For twenty years Roger Wing only dreamed of seeing the world’s largest ice and snow festival in Harbin, China. In December his dream became a reality. Not only did he witness the magical, sparkling, five story high ice castles, temples and pagodas, and the unbelievably massive, man made moutains of sculpted snow, he participated as an ice sculptor.
Wing first learned about the magic of Harbin at, Ice Alaska, the World Ice Art Championships in Fairbanks. Harbin sounded unbelieveable, like a fairytale or a mythical land. Over the years he knew of only a few American sculptors who had travelled to China to carve ice. And every year the ice and snow displays in Harbin had only grown bigger.
While sculpting in Leipzig, Germany, Wing received an invitation to participate in an ice symposium in Changchun, China. Another symposium was being arranged for the following week in Harbin, just 90 minutes away by high speed rail. He jumped at the opportunity to attend both events.
As well as creating multiple ice carvings, Wing was invited to speak at a symposium featuring art instructors from the university in Harbin and organizers of the Snow and Ice World. Much was shared about their world famous event and the history of ice carving in China.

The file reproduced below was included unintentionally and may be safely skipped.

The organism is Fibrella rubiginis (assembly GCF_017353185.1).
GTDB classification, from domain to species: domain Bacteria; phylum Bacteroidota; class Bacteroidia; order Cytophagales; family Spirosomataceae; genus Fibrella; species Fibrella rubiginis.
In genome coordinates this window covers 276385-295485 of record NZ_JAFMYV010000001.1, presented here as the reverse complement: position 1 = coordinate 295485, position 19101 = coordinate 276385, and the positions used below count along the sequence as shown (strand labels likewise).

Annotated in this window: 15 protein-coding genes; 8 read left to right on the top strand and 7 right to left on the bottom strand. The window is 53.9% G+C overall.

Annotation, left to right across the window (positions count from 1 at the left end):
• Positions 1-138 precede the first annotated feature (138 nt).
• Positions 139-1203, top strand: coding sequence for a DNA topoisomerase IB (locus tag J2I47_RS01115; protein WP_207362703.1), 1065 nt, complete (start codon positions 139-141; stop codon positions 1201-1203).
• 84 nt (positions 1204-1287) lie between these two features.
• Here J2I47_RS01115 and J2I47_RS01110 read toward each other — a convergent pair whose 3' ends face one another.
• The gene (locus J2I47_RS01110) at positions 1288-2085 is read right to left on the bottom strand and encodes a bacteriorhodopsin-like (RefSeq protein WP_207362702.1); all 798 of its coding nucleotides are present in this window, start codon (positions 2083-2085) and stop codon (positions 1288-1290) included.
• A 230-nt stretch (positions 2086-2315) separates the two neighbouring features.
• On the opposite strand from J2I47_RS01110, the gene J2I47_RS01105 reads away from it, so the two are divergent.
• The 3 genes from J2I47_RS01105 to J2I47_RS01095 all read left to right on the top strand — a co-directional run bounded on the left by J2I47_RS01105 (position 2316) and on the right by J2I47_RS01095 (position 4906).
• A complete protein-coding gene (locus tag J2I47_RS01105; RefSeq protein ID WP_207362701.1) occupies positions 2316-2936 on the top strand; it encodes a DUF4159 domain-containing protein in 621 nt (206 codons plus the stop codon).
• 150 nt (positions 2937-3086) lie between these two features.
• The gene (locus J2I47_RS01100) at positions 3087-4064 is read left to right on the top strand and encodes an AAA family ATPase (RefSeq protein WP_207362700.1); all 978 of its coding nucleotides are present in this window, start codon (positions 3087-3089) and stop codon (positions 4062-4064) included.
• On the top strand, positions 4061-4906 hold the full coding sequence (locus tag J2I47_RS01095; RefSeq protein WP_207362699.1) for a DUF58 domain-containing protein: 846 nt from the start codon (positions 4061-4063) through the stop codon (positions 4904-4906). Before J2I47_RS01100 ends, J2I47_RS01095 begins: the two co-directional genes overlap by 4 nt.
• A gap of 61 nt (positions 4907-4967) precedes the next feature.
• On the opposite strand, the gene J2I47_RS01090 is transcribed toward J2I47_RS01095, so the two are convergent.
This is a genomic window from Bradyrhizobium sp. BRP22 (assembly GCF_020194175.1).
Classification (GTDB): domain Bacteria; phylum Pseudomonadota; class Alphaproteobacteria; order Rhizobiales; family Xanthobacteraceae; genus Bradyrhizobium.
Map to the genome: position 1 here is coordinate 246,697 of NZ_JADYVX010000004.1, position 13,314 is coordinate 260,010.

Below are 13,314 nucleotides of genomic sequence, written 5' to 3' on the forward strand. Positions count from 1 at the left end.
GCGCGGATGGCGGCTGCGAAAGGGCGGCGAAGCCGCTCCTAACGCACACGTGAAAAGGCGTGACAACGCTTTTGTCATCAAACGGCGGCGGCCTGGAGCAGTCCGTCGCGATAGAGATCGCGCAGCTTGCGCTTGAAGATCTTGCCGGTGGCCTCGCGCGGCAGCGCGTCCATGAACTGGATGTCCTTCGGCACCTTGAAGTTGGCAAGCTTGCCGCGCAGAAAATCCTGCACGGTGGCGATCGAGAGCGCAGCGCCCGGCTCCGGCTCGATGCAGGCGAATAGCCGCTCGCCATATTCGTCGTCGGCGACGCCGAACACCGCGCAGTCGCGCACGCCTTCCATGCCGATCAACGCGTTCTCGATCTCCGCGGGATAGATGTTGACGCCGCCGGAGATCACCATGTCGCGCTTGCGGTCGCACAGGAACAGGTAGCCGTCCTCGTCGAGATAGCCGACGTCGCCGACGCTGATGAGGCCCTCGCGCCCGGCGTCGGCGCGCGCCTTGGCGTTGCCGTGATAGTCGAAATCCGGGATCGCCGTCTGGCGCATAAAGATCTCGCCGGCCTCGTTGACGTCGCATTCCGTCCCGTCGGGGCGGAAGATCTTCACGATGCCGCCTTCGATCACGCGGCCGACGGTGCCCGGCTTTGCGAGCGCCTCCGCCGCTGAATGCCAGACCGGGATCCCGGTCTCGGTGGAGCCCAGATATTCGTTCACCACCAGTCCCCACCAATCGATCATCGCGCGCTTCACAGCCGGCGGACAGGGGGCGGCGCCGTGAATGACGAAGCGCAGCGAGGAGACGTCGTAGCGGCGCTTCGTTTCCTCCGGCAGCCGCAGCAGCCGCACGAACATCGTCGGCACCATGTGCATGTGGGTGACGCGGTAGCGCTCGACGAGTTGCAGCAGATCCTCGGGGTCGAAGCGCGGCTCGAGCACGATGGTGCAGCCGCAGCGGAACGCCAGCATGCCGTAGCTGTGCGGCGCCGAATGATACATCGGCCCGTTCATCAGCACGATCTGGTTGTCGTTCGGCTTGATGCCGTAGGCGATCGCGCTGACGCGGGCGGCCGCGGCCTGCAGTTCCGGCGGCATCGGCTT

For two weeks he and his sculptor companions carved large blocks of natural river ice in freezing temperatures. The demanding work was rewarded with excellent hospitality. The sculptors were invited to the best local restaurants, toured the cities, and were even treated to a stunning theatrical performance. But through the hard working days and lavish evenings, he still dreamed of seeing the “Disneyland of Ice and Snow.”
It wasn’t until his last day in China that he finally visited the Ice and Snow World. He had travelled by plane for over 24 hours, worked two weeks straight in the extreme cold, shared strange foods and made new with friends with no common languages. Now, to reach the park, Wing squeezed onto an overloaded local bus and once again braved the single digit temperatures. The park had just opened days earlier and some displays were still being completed. Thousands of locals crowded the entry gates and the lines for the giant sledding hills, but the massive park had plenty of room to wander freely. The colorfully lit ice towers, bridges and coloseum were all so stunning. His favorite was the tallest snow carving he had ever seen, a Tibetian style female Buddhist figure. In the end, he said, the experience surpassed even his wildest dreams.